The journey to the interconnection was neither simple nor short. The idea of connecting MHPs to the national grid is not new in Nepal, having been mooted as far back as 2006. By 2015, the Nepal Electricity Authority (NEA) and the Alternative Energy and Power Centre (AEPC) had agreed to the MHP grid interconnection in principle. NEA, which is the sole utility in Nepal, is responsible for the implementation of all grid based electrification under the Ministry of Energy, while the AEPC tends to renewable energy-off grid electrification under the Ministry of Population and Environment. So, the in-principle agreement of the two responsible agencies was a significant step in the direction of MHP grid interconnection. However, in spite of the in-principle agreement, matters moved forward slowly because ‘the reluctance of the NEA reflected in the directives of senior NEA management was not conducive for grid connection’, according to Jiwan Mallik, one of the individuals who worked closely on the interconnection effort. The reluctance was based on a number of question-marks concerning the technical robustness and safety of such an arrangement, as well as the managerial entanglements. Although AEPC worked steadily to address these concerns, by first drawing up a ‘Micro Hydro Projects Interconnection Equipment Standards and Specifications’, and then performing a financial viability study for grid connection, a pilot was still not forthcoming.
A small but vital nudge that tipped the NEA policymakers in favour of MHP grid interconnection came in the form of HPNET’s Practice-to-Policy Exchange for Grid Interconnected Micro and Mini Hydropower in South and Southeast Asia workshop held in Sri Lanka, in January 2016. Hosted by pioneering organizations Janathakshan and Energy Forum in Sri Lanka, the workshop had been targeted at policymakers, utilities, and developers of eight countries. The Nepal contingent was drawn from all three sections. This exchange was exactly what they needed. Within five weeks of the Sri Lanka workshop, the attendees held a follow-up workshop on the 4th of March in Lalitpur, in order to build on the confidence gained from the Sri Lankan evidence of the feasibility of grid interconnection. In late March 2016, the NEA entered into a Power Purchase Agreement with two MHPs on a pilot basis. One of these was the Syaurebhumi MHP.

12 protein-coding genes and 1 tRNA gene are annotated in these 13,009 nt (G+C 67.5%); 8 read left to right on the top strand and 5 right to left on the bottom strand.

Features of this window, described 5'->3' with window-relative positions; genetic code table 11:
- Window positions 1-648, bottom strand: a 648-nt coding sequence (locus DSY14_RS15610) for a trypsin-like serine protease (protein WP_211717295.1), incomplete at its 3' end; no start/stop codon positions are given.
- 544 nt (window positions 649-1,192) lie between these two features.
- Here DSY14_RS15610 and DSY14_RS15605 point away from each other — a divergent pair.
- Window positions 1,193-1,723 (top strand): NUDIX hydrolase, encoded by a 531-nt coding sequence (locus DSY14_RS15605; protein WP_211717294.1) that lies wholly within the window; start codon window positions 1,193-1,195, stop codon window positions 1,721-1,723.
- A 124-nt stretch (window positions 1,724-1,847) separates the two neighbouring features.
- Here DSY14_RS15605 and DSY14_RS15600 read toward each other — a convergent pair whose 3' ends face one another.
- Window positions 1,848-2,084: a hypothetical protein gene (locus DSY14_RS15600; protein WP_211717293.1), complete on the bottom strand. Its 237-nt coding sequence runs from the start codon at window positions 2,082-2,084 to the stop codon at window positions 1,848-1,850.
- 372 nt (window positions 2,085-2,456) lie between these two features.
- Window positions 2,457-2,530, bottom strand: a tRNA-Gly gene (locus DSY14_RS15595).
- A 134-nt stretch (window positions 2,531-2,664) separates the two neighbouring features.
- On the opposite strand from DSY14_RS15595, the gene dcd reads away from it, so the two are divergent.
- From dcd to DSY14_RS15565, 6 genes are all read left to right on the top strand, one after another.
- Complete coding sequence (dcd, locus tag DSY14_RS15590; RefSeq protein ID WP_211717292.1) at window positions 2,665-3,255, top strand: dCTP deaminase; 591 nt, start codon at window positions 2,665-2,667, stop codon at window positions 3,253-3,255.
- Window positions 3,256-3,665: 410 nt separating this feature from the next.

The costs to interconnect the Syaurebhumi MHP to the central grid, ~$30,000, was provided as a one-time subsidy from the Government of Nepal for piloting grid interconnection. Future MHP interconnections will not be subsidized. The current PPA for the MHP is based on the same rates and conditions as those for bigger hydropower projects up to 25MW. Even with those figures, the Syaurebhumi MHP can earn an annual income of nearly $10,600. If this pilot is successful, it can rejig the antagonistic relationship of MHPs and the national grid into a complementary one. It can also reframe MHPs from being the only recourse of remote villages to being an active contributor of clean energy to the country. What is more, it can also become a feasible business avenue for local entrepreneurs.
For HPNET, the grid interconnection of Syaurebhumi validates our belief that regional practice-to-policy dialogue is an invaluable resource of pooling together knowledge, and can provide the little spark that fires up action. For instance, being able to witness a successful grid interconnection in Sri Lanka gave the Nepali policy-makers the confidence to greenlight the grid interconnection pilot. We hope to be able to continue creating these nodes of inspiration. Perhaps the next practice-to-policy exchange could even include a field trip to Syaurebhumi!
This blogpost is draws generously on an article by Jiwan Kumar Mallik, and a report from the Nepal Micro Hydropower Development Association. Additional information about the Syaurebhumi Micro Hydro project can be found at the UNDP Nepal website here.